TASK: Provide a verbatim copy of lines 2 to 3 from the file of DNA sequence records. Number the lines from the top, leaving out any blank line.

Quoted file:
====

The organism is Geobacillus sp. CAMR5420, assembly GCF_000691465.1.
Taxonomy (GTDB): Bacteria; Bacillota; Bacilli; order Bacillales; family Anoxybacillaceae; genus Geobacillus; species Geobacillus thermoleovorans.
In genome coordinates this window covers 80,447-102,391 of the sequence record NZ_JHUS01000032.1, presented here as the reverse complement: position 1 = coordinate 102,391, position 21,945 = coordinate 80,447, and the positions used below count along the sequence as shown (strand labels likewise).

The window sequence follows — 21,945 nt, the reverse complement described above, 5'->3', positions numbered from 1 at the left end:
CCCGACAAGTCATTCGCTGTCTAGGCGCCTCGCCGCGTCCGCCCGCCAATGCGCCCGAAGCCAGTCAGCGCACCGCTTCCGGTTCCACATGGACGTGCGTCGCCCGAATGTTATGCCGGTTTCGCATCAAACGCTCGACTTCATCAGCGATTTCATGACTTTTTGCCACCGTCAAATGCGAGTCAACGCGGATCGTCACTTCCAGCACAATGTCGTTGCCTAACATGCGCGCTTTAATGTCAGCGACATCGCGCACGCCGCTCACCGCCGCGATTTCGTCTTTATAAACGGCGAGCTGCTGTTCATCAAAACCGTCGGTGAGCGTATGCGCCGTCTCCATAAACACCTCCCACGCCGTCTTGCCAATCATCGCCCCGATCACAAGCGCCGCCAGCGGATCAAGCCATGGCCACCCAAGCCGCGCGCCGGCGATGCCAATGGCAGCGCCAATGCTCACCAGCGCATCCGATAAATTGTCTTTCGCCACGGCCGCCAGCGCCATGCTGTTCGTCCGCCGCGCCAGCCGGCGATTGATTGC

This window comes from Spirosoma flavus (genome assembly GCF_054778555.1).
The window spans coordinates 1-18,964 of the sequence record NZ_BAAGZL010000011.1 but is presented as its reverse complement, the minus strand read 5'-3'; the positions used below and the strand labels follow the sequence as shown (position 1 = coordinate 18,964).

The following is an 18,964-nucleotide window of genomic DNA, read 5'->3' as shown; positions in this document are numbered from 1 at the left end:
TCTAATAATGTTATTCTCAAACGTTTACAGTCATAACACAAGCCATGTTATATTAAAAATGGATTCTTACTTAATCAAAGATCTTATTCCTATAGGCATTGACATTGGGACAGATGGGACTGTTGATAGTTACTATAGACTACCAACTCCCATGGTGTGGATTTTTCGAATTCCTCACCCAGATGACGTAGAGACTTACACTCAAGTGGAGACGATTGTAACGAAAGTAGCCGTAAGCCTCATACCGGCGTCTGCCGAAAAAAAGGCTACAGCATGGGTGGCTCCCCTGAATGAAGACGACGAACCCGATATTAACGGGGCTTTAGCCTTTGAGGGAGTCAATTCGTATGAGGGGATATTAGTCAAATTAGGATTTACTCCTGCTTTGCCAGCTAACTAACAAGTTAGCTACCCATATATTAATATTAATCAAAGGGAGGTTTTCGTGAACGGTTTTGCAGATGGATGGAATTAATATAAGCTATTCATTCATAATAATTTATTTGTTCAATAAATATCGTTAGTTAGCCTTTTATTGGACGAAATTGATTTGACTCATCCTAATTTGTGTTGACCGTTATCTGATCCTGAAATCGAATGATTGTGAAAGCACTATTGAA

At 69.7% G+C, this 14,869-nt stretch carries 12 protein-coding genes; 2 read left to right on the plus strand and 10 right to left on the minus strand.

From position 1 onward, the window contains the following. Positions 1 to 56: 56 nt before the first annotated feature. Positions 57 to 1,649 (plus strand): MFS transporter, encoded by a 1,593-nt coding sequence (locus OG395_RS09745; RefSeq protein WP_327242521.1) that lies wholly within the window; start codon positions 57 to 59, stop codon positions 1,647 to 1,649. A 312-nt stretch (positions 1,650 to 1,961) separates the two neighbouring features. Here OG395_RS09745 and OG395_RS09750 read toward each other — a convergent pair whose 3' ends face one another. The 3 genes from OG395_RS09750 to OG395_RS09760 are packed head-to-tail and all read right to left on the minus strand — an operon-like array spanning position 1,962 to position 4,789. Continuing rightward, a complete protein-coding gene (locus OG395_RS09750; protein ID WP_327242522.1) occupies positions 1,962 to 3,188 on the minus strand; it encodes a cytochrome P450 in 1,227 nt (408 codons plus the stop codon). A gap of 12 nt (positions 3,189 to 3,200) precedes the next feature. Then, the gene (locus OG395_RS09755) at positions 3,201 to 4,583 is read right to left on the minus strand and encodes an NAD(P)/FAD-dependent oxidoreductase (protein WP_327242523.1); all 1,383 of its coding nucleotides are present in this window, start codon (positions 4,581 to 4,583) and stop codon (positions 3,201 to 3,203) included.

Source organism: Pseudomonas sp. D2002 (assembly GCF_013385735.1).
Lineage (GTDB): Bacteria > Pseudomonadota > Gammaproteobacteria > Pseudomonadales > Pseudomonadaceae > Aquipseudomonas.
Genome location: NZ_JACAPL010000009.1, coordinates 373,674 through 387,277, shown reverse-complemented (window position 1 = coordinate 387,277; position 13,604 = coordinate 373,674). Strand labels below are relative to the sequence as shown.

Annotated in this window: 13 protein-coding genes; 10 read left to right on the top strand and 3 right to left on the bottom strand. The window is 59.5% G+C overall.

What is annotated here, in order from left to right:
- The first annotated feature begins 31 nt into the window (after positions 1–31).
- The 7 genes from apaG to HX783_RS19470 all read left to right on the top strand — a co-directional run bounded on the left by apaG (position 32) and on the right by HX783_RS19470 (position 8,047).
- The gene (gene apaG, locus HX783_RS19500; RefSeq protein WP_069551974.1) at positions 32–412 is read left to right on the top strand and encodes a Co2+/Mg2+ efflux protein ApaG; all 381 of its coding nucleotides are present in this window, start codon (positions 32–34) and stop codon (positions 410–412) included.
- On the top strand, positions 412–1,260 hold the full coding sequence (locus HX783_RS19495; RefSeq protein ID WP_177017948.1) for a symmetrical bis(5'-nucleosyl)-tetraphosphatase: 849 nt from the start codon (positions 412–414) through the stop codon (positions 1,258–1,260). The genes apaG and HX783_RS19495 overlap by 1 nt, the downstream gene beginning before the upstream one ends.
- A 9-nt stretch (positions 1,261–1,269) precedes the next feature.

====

Taxonomy (GTDB): Bacteria; Bacillota; Bacilli; order Bacillales; family Anoxybacillaceae; genus Geobacillus; species Geobacillus thermoleovorans.
In genome coordinates this window covers 80,447-102,391 of the sequence record NZ_JHUS01000032.1, presented here as the reverse complement: position 1 = coordinate 102,391, position 21,945 = coordinate 80,447, and the positions used below count along the sequence as shown (strand labels likewise).